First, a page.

When Matthew Vereker arrives from the American Mid-West on a year's exchange as vicar of All Hallows on Helmsley Island, he thinks there are no people in England, but only 'members of classes dying behind their stockades'. He soon finds that the reality is more complicated. Helmsley Island, once known as Smugglers' Island, is cluttered with smart bungalows, decaying cottages, day trippers, squatters, archaeologists, agitators - and the ghosts of nuns who walk in the grounds of the old priory. Besides the normal if varied manifestations of Christianity there are the followers of the Ancient People, antedating Christianity, who dance in the nude at nights.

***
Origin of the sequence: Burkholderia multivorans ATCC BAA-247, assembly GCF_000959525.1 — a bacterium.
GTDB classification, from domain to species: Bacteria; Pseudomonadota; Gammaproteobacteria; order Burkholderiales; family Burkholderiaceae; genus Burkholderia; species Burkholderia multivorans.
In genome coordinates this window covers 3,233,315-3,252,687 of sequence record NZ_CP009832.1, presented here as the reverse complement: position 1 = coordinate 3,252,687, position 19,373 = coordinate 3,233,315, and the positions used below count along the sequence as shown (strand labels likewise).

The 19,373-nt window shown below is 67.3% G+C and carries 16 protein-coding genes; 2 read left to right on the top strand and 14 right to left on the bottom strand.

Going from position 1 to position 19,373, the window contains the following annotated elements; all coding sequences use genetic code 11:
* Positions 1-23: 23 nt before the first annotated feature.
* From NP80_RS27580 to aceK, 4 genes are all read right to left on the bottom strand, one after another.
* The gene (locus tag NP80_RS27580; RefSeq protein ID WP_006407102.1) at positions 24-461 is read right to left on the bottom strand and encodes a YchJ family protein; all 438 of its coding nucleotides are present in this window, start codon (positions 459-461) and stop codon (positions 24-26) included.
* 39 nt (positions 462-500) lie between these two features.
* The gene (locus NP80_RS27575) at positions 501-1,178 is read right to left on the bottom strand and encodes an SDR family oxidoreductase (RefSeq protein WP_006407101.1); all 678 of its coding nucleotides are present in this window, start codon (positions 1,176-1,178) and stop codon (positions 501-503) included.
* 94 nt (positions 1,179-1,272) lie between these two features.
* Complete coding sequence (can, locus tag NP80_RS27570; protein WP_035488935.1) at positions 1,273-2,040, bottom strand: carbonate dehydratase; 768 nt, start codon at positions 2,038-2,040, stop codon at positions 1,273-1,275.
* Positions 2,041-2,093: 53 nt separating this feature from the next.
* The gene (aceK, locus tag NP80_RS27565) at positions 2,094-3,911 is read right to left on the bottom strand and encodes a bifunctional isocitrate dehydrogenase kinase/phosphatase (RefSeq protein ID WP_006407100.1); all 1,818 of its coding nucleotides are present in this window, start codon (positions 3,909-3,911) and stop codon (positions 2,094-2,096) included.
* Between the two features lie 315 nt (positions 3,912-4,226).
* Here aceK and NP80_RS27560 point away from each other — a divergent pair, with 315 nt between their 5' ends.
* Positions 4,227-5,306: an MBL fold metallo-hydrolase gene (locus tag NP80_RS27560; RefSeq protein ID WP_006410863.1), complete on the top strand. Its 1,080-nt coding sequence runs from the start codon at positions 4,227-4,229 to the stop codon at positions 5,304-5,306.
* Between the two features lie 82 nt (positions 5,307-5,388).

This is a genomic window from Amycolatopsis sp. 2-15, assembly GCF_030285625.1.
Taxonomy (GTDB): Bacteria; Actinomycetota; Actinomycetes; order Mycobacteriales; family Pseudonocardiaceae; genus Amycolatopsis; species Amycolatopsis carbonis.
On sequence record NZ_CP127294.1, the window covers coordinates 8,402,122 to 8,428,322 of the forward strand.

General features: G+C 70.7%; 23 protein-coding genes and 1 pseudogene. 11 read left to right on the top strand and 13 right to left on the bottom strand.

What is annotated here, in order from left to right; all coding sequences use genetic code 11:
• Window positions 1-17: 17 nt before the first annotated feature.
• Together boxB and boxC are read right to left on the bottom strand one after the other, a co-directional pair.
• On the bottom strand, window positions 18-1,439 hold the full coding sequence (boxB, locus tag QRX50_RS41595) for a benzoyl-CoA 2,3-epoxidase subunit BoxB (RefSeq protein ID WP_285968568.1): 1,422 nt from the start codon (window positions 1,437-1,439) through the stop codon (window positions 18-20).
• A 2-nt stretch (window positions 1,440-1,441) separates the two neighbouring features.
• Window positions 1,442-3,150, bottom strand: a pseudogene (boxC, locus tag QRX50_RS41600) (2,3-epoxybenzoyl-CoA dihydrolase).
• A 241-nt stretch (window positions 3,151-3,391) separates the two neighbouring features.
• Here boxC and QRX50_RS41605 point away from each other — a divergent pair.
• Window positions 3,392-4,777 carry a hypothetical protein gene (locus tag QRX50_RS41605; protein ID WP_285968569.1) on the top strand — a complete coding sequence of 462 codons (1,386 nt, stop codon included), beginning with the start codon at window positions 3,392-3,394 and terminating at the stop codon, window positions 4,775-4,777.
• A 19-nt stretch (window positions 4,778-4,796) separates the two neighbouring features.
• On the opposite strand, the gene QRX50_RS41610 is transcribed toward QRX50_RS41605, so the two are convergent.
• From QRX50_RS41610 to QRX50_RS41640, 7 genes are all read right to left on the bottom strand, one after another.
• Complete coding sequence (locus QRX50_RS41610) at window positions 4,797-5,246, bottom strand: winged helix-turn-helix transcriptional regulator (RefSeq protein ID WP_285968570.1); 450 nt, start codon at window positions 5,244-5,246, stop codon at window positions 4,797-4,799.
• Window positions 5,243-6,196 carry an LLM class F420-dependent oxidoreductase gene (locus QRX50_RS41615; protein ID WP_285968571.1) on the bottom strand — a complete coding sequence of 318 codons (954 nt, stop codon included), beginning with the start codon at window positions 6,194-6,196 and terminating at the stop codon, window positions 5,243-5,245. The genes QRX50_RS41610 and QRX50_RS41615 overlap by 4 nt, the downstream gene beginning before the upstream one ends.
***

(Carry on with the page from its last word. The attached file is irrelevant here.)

As summer moves into winter Vereker strives to cope with a variety of problems; his patchwork parish; his young daughter, Nan; Zoe and Tudor Lindsay, cousins and once lovers; Milo, the strange vital boy who looks for gods and finds one inside himself . . . There are some problems that arose before we came on the scene and will continue after we have left, but one problem perhaps Vereker can solve: his own. When the time approaches for him to return to America he knows that things will never be the same for him again.